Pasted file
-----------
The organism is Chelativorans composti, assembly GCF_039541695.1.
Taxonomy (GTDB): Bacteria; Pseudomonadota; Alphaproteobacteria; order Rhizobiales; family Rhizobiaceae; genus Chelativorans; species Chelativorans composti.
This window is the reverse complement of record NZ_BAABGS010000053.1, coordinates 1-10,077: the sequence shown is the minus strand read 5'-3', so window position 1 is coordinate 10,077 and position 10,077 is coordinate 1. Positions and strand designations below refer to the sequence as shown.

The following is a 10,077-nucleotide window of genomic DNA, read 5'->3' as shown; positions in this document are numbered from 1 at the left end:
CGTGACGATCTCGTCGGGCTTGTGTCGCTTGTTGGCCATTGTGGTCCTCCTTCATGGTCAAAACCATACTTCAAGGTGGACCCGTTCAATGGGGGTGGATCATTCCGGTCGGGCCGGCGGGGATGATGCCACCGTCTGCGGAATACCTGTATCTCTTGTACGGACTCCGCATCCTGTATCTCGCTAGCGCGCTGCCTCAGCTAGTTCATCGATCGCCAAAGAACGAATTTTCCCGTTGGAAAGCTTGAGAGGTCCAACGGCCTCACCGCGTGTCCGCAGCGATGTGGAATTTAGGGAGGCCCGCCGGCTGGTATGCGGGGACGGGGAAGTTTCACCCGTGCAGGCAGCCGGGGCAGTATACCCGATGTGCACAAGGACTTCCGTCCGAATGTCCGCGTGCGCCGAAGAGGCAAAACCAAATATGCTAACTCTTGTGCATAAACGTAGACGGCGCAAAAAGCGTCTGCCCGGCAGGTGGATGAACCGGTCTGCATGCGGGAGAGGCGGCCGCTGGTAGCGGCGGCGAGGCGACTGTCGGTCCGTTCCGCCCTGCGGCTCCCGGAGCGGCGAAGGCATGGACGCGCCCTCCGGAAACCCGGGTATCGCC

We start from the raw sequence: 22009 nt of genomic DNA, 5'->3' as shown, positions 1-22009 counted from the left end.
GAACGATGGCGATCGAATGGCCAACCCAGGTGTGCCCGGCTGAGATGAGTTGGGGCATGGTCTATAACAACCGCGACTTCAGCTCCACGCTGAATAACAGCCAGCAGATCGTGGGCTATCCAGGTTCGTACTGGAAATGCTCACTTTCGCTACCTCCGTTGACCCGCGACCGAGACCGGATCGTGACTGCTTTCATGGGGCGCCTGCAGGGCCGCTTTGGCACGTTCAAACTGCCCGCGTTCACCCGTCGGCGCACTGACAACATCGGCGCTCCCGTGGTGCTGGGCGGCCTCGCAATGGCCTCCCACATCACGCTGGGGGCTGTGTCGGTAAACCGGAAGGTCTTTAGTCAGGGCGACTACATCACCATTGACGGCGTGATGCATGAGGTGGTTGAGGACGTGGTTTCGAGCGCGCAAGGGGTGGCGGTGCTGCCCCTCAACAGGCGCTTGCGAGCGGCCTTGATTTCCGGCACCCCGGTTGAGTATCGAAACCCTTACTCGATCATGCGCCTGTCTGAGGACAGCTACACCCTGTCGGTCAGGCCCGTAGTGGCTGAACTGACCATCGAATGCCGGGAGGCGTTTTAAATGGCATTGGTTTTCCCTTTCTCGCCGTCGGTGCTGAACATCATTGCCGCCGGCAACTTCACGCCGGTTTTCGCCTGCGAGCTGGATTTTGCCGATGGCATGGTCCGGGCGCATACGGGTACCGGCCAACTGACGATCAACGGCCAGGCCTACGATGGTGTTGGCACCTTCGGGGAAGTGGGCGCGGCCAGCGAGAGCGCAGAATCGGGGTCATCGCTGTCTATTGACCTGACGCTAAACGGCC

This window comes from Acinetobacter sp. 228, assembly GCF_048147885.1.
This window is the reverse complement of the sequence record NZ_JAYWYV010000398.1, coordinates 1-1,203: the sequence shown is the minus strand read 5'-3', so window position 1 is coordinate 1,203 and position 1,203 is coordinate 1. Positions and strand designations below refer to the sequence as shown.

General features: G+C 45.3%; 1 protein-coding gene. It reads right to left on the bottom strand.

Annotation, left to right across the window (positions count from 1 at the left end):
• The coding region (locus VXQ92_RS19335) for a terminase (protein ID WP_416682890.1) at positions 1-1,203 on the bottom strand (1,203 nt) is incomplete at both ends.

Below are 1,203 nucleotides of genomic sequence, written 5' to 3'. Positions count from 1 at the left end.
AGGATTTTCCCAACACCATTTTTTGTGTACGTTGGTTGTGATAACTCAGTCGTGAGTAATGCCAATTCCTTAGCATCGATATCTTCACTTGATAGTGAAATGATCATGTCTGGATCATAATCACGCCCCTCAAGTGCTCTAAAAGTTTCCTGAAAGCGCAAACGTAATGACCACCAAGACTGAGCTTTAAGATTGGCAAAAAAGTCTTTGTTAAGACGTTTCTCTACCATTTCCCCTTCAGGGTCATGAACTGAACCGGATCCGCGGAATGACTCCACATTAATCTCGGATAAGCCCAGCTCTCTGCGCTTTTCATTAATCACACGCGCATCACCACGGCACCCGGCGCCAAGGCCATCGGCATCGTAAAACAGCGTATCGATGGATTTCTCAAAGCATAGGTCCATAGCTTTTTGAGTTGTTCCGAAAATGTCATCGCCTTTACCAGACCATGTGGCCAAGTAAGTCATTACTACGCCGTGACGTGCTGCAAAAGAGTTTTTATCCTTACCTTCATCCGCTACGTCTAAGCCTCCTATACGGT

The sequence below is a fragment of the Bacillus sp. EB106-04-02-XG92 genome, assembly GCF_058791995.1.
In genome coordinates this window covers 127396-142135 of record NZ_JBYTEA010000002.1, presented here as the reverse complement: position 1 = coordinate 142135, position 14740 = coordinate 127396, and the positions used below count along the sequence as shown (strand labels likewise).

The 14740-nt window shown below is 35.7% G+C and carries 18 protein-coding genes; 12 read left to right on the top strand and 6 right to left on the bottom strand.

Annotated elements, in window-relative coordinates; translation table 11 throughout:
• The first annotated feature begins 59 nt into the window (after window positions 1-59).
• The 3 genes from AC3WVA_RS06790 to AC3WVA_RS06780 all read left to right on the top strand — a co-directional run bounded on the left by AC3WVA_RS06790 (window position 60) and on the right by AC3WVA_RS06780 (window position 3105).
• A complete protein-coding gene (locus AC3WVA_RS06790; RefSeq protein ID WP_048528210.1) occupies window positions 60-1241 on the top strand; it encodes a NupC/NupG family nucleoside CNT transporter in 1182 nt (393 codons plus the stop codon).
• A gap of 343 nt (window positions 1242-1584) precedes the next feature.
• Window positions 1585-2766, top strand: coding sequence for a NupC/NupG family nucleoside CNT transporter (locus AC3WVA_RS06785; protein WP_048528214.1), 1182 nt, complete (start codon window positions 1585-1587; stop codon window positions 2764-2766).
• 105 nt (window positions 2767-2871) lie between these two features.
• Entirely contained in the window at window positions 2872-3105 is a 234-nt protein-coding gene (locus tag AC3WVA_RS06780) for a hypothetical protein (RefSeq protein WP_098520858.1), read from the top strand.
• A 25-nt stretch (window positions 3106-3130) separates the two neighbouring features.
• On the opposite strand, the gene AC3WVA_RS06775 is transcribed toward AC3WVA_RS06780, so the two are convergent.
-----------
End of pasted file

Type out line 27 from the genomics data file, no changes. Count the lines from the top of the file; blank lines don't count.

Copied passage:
• On the opposite strand, the gene AC3WVA_RS06775 is transcribed toward AC3WVA_RS06780, so the two are convergent.